he insists that there is,
and therein goes not counter to Arahats
who are versed in worlds beyond this;
he [404] persuades others
that there is a next world,
and so diffuses right doctrine,
and in diffusing it
neither exalts himself nor disparages others.

Consequently, his earlier vices are shed
and virtue is now installed;
and this right view,
this right resolve,
this right speech,
this unison with the Noble,
this diffusion of right doctrine,
this absence alike of self-exaltation
and of disparagement of others, -
all these several right principles
thrive apace because of his right views.

In this case a man of intelligence says to himself
that, if there is a world to come,
then this individual,
at the body's dissolution after death,
will pass to a happy state or to heaven.

If, however, it be granted
that there is no other world
and if it be assumed
that the negative view is true,
then the individual is here and now
extolled by men of intelligence
as living a good life,
holding right views,
and preaching what is salutary.

But, should there be a world to come,
then this individual gains both ways,
first by being here and now extolled by the intelligent,
and secondly by passing at death
to a happy state or to heaven;
so the sound doctrine
is embraced and followed by him;
he is two-sided;
he seizes on the right conclusion.

Other recluses and brahmins there are
who hold and affirm that
no evil is wrought by him
who either himself acts
or causes another to act,
who maims or causes another to maim,
who causes grief or misery,
who tortures or causes another to torture,
who sets folk quaking
or causes another to do so,
who slays,
[292] who steals,
who is a burglar
or a dacoit
or a housebreaker
or a foot-pad
or an adulterer
or a liar.

If, say they,
with a cleaver as sharp as a razor
he were to make a single heap and mound of flesh
out of all that lives on earth,
no guilt proceeds therefrom
and no consequence of guilt ensues;
nor does guilt proceed or ensue
if he were to march to the southern bank of the Ganges
killing and slaughtering,
maiming and causing to be maimed,
torturing and causing to be tortured.

Nor again, say they,
if he were to march to the northern bank of the Ganges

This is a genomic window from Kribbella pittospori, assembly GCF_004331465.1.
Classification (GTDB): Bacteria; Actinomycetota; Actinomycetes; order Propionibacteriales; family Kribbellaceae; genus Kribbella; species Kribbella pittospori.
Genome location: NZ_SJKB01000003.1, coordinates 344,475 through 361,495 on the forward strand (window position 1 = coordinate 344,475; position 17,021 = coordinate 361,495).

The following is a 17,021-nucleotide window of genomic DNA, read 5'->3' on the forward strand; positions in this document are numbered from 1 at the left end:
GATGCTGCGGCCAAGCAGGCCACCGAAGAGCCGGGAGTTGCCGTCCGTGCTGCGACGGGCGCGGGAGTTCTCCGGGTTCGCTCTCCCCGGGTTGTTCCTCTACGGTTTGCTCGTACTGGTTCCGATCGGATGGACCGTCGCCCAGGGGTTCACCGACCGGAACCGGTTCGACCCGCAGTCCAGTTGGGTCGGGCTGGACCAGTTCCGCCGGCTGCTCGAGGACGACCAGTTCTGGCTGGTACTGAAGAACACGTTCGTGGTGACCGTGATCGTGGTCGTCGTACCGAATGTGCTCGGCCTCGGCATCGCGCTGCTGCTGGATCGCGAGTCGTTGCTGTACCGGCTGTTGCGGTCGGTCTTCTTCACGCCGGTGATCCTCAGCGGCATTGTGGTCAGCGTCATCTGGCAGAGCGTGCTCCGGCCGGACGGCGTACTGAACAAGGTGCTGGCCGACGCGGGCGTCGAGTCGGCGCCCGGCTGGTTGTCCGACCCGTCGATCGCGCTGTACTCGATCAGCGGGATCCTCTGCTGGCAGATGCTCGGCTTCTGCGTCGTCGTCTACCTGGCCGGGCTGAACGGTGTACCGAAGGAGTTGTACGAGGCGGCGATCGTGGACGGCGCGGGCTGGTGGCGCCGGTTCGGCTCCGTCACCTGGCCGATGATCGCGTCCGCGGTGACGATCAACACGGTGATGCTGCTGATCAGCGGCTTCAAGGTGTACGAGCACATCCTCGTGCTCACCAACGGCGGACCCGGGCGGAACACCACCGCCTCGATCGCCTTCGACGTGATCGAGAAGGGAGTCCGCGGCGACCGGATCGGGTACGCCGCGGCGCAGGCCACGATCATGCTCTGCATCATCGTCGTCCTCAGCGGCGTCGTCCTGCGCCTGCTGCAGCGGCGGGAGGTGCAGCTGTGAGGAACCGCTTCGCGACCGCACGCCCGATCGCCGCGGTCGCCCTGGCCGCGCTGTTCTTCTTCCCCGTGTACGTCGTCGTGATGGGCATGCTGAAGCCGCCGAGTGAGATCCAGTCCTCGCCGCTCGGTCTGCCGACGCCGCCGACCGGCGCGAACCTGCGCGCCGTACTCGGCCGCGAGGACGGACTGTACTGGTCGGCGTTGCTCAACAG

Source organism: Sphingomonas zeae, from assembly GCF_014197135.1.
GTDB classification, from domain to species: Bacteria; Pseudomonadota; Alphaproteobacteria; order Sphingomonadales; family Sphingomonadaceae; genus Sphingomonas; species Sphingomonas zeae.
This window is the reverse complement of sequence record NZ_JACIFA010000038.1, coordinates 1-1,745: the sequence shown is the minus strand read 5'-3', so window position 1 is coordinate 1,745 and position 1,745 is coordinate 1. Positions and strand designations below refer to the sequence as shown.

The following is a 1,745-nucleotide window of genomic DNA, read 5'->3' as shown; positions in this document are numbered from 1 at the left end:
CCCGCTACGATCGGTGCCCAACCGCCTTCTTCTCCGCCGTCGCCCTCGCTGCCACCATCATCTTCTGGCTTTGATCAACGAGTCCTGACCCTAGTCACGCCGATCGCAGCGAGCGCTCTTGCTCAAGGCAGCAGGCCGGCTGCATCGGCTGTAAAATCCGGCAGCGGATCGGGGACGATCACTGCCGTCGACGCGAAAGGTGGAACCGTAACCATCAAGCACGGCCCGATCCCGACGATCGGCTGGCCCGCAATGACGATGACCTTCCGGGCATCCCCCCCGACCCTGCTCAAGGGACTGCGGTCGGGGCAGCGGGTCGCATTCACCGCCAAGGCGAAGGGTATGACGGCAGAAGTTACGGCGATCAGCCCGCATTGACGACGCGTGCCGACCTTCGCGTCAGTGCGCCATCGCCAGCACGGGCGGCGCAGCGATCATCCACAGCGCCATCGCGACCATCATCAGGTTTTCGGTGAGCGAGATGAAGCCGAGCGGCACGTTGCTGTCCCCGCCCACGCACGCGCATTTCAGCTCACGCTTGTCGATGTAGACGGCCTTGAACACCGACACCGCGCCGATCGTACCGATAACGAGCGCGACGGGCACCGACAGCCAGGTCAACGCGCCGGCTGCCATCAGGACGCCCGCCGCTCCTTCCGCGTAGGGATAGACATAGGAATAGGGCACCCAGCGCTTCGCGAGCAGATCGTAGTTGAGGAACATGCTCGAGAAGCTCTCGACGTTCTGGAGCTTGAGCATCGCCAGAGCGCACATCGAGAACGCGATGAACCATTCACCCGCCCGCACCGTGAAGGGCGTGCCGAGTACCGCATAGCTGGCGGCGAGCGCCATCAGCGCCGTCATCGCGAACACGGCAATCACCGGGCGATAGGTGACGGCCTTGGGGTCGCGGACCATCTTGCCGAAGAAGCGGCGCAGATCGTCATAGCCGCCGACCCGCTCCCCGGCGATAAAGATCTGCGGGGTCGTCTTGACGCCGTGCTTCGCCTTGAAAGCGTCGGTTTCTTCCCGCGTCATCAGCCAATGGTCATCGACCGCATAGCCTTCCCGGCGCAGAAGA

distributing alms
and causing alms to be distributed,
offering sacrifices
and causing sacrifices to be offered, -
no virtue proceeds therefrom
and no consequence of virtue ensues;
no virtue proceeds or ensues from alms-giving
or self-control
or temperance
or from speaking truth.

Other recluses and brahmins there are
who hold and affirm [405] on the contrary
that guilt does proceed in the former case
and virtue in the latter.

What think you, sirs?

Are not these two schools of recluses and brahmins
diametrically opposed one to the other?

Yes, sir.

Of those who hold and affirm
that neither guilt nor virtue
proceeds from what I have described,
it may be predicated that
scouting the three right principles. ...
Renunciation allied to sanctity.

Although there is indeed an after-effect,
he holds the view there is not,
and this is his wrong view; ...
[406] all these several bad principles
thrive apace because of his wrong views.

In this case a man of intelligence says to himself
that, if there be no after-effect,
then this individual,
at the body's dissolution after death,
will fare well;
but if ... misses the right conclusion.

Of those, on the other hand,
who hold and affirm
that there are indeed such things as after-effects,
it may be predicated ...
[407] all these several right principles
thrive apace because of his right views.

In this case a man of intelligence says to himself
[293] that, if after-effects there are,
then this individual ...
seizes on the right conclusion.

Other recluses and brahmins, again, there are
who hold and affirm
that there is neither cause nor reason
either for the depravity
or for the purity of creatures;
that it is without reason or cause
that they grow depraved or pure;
that there is no such thing as strength or will,
no human courage or stedfastness;
all creatures,
all beings,
all that has life, -
they are all impotent weaklings
with no power of will,
they are engendered as what fate dictates,
encountering pleasure or pain
within one or other of life's Six Environments.[2]

[294] Other recluses and brahmins there are
who hold and affirm on the contrary
that there is a cause and a reason
for depravity and for purity
and that creatures are not impotent weaklings
without power of will,
dominated by fate
and bound by life's hard and fast environment.